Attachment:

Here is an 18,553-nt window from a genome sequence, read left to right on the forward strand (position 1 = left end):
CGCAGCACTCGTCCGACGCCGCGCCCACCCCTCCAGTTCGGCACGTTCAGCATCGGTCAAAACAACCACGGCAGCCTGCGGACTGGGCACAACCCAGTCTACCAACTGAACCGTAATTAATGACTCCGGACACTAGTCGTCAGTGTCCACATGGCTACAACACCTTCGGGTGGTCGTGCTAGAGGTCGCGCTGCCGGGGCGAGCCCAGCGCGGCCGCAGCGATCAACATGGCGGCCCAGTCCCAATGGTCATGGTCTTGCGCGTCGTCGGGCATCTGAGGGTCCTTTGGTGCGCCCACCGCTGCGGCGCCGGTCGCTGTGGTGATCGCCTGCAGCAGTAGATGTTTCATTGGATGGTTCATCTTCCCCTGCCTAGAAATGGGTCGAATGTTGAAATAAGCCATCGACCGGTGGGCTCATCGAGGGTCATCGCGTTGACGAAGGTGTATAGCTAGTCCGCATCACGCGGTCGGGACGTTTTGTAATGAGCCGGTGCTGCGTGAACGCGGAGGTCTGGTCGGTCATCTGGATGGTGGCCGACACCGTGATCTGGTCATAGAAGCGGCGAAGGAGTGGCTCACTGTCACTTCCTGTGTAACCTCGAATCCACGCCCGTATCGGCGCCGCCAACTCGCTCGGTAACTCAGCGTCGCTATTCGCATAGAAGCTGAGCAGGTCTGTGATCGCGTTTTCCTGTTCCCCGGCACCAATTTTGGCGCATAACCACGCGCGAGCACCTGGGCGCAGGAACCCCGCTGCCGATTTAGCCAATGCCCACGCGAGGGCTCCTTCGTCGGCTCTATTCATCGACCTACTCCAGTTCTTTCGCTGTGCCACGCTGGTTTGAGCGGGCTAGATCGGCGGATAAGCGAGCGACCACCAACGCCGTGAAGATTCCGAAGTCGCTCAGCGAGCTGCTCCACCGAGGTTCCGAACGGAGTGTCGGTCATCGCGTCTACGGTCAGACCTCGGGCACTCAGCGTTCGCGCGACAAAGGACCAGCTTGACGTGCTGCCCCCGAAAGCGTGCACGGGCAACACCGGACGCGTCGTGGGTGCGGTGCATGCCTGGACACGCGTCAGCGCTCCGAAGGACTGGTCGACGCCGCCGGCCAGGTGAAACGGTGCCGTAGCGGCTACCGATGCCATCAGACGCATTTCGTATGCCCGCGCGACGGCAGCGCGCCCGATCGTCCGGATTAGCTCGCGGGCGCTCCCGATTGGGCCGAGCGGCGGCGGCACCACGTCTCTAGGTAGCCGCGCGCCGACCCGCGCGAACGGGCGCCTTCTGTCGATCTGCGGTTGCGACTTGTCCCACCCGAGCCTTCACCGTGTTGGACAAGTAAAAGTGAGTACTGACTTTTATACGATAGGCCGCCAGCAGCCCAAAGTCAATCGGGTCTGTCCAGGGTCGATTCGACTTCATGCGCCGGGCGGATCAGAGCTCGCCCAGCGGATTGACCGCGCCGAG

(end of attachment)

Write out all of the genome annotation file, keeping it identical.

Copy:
Here is an 18,553-nt window from a genome sequence, read left to right on the forward strand (position 1 = left end):
CGCAGCACTCGTCCGACGCCGCGCCCACCCCTCCAGTTCGGCACGTTCAGCATCGGTCAAAACAACCACGGCAGCCTGCGGACTGGGCACAACCCAGTCTACCAACTGAACCGTAATTAATGACTCCGGACACTAGTCGTCAGTGTCCACATGGCTACAACACCTTCGGGTGGTCGTGCTAGAGGTCGCGCTGCCGGGGCGAGCCCAGCGCGGCCGCAGCGATCAACATGGCGGCCCAGTCCCAATGGTCATGGTCTTGCGCGTCGTCGGGCATCTGAGGGTCCTTTGGTGCGCCCACCGCTGCGGCGCCGGTCGCTGTGGTGATCGCCTGCAGCAGTAGATGTTTCATTGGATGGTTCATCTTCCCCTGCCTAGAAATGGGTCGAATGTTGAAATAAGCCATCGACCGGTGGGCTCATCGAGGGTCATCGCGTTGACGAAGGTGTATAGCTAGTCCGCATCACGCGGTCGGGACGTTTTGTAATGAGCCGGTGCTGCGTGAACGCGGAGGTCTGGTCGGTCATCTGGATGGTGGCCGACACCGTGATCTGGTCATAGAAGCGGCGAAGGAGTGGCTCACTGTCACTTCCTGTGTAACCTCGAATCCACGCCCGTATCGGCGCCGCCAACTCGCTCGGTAACTCAGCGTCGCTATTCGCATAGAAGCTGAGCAGGTCTGTGATCGCGTTTTCCTGTTCCCCGGCACCAATTTTGGCGCATAACCACGCGCGAGCACCTGGGCGCAGGAACCCCGCTGCCGATTTAGCCAATGCCCACGCGAGGGCTCCTTCGTCGGCTCTATTCATCGACCTACTCCAGTTCTTTCGCTGTGCCACGCTGGTTTGAGCGGGCTAGATCGGCGGATAAGCGAGCGACCACCAACGCCGTGAAGATTCCGAAGTCGCTCAGCGAGCTGCTCCACCGAGGTTCCGAACGGAGTGTCGGTCATCGCGTCTACGGTCAGACCTCGGGCACTCAGCGTTCGCGCGACAAAGGACCAGCTTGACGTGCTGCCCCCGAAAGCGTGCACGGGCAACACCGGACGCGTCGTGGGTGCGGTGCATGCCTGGACACGCGTCAGCGCTCCGAAGGACTGGTCGACGCCGCCGGCCAGGTGAAACGGTGCCGTAGCGGCTACCGATGCCATCAGACGCATTTCGTATGCCCGCGCGACGGCAGCGCGCCCGATCGTCCGGATTAGCTCGCGGGCGCTCCCGATTGGGCCGAGCGGCGGCGGCACCACGTCTCTAGGTAGCCGCGCGCCGACCCGCGCGAACGGGCGCCTTCTGTCGATCTGCGGTTGCGACTTGTCCCACCCGAGCCTTCACCGTGTTGGACAAGTAAAAGTGAGTACTGACTTTTATACGATAGGCCGCCAGCAGCCCAAAGTCAATCGGGTCTGTCCAGGGTCGATTCGACTTCATGCGCCGGGCGGATCAGAGCTCGCCCAGCGGATTGACCGCGCCGAG